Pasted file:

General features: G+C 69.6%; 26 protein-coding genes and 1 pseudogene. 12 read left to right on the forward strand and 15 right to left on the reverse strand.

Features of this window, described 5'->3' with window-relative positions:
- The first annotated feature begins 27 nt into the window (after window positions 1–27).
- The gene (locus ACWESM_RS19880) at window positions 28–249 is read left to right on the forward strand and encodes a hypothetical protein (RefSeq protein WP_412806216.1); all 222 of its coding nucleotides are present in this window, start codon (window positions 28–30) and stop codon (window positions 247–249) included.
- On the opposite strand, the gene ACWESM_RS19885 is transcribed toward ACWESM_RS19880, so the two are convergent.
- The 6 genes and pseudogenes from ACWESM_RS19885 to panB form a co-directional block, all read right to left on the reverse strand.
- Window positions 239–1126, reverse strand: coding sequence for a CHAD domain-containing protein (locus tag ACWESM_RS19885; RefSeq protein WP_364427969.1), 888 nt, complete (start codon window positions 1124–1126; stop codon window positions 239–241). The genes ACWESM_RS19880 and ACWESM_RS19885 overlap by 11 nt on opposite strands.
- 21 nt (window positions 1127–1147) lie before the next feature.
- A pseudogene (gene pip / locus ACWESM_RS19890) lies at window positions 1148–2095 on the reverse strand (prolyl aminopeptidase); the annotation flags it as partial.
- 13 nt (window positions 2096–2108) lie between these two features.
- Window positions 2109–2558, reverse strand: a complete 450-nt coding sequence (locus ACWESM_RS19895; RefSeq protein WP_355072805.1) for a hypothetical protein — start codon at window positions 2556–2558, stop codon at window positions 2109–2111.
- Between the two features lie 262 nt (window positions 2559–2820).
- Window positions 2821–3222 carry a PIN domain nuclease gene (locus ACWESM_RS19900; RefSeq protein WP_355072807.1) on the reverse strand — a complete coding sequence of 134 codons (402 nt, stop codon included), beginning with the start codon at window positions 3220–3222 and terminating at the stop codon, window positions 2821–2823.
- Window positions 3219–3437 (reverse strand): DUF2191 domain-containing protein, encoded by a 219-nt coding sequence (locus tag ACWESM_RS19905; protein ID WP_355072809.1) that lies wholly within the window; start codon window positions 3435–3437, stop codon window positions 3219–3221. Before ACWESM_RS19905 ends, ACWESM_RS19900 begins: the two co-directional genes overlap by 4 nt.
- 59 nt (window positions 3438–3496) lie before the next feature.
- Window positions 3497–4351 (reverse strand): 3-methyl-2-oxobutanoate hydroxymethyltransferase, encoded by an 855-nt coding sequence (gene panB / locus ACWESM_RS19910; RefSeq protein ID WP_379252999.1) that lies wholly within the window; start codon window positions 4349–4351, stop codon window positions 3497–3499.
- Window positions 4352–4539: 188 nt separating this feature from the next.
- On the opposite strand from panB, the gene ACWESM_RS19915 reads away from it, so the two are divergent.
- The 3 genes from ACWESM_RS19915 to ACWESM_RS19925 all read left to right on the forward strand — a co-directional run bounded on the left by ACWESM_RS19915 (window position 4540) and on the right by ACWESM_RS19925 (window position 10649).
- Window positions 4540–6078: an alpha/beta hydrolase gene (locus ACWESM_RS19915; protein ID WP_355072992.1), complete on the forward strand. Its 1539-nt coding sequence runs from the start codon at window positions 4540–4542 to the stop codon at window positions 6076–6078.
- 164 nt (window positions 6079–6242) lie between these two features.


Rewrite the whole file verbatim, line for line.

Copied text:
General features: G+C 69.6%; 26 protein-coding genes and 1 pseudogene. 12 read left to right on the forward strand and 15 right to left on the reverse strand.

Features of this window, described 5'->3' with window-relative positions:
- The first annotated feature begins 27 nt into the window (after window positions 1–27).
- The gene (locus ACWESM_RS19880) at window positions 28–249 is read left to right on the forward strand and encodes a hypothetical protein (RefSeq protein WP_412806216.1); all 222 of its coding nucleotides are present in this window, start codon (window positions 28–30) and stop codon (window positions 247–249) included.
- On the opposite strand, the gene ACWESM_RS19885 is transcribed toward ACWESM_RS19880, so the two are convergent.
- The 6 genes and pseudogenes from ACWESM_RS19885 to panB form a co-directional block, all read right to left on the reverse strand.
- Window positions 239–1126, reverse strand: coding sequence for a CHAD domain-containing protein (locus tag ACWESM_RS19885; RefSeq protein WP_364427969.1), 888 nt, complete (start codon window positions 1124–1126; stop codon window positions 239–241). The genes ACWESM_RS19880 and ACWESM_RS19885 overlap by 11 nt on opposite strands.
- 21 nt (window positions 1127–1147) lie before the next feature.
- A pseudogene (gene pip / locus ACWESM_RS19890) lies at window positions 1148–2095 on the reverse strand (prolyl aminopeptidase); the annotation flags it as partial.
- 13 nt (window positions 2096–2108) lie between these two features.
- Window positions 2109–2558, reverse strand: a complete 450-nt coding sequence (locus ACWESM_RS19895; RefSeq protein WP_355072805.1) for a hypothetical protein — start codon at window positions 2556–2558, stop codon at window positions 2109–2111.
- Between the two features lie 262 nt (window positions 2559–2820).
- Window positions 2821–3222 carry a PIN domain nuclease gene (locus ACWESM_RS19900; RefSeq protein WP_355072807.1) on the reverse strand — a complete coding sequence of 134 codons (402 nt, stop codon included), beginning with the start codon at window positions 3220–3222 and terminating at the stop codon, window positions 2821–2823.
- Window positions 3219–3437 (reverse strand): DUF2191 domain-containing protein, encoded by a 219-nt coding sequence (locus tag ACWESM_RS19905; protein ID WP_355072809.1) that lies wholly within the window; start codon window positions 3435–3437, stop codon window positions 3219–3221. Before ACWESM_RS19905 ends, ACWESM_RS19900 begins: the two co-directional genes overlap by 4 nt.
- 59 nt (window positions 3438–3496) lie before the next feature.
- Window positions 3497–4351 (reverse strand): 3-methyl-2-oxobutanoate hydroxymethyltransferase, encoded by an 855-nt coding sequence (gene panB / locus ACWESM_RS19910; RefSeq protein ID WP_379252999.1) that lies wholly within the window; start codon window positions 4349–4351, stop codon window positions 3497–3499.
- Window positions 4352–4539: 188 nt separating this feature from the next.
- On the opposite strand from panB, the gene ACWESM_RS19915 reads away from it, so the two are divergent.
- The 3 genes from ACWESM_RS19915 to ACWESM_RS19925 all read left to right on the forward strand — a co-directional run bounded on the left by ACWESM_RS19915 (window position 4540) and on the right by ACWESM_RS19925 (window position 10649).
- Window positions 4540–6078: an alpha/beta hydrolase gene (locus ACWESM_RS19915; protein ID WP_355072992.1), complete on the forward strand. Its 1539-nt coding sequence runs from the start codon at window positions 4540–4542 to the stop codon at window positions 6076–6078.
- 164 nt (window positions 6079–6242) lie between these two features.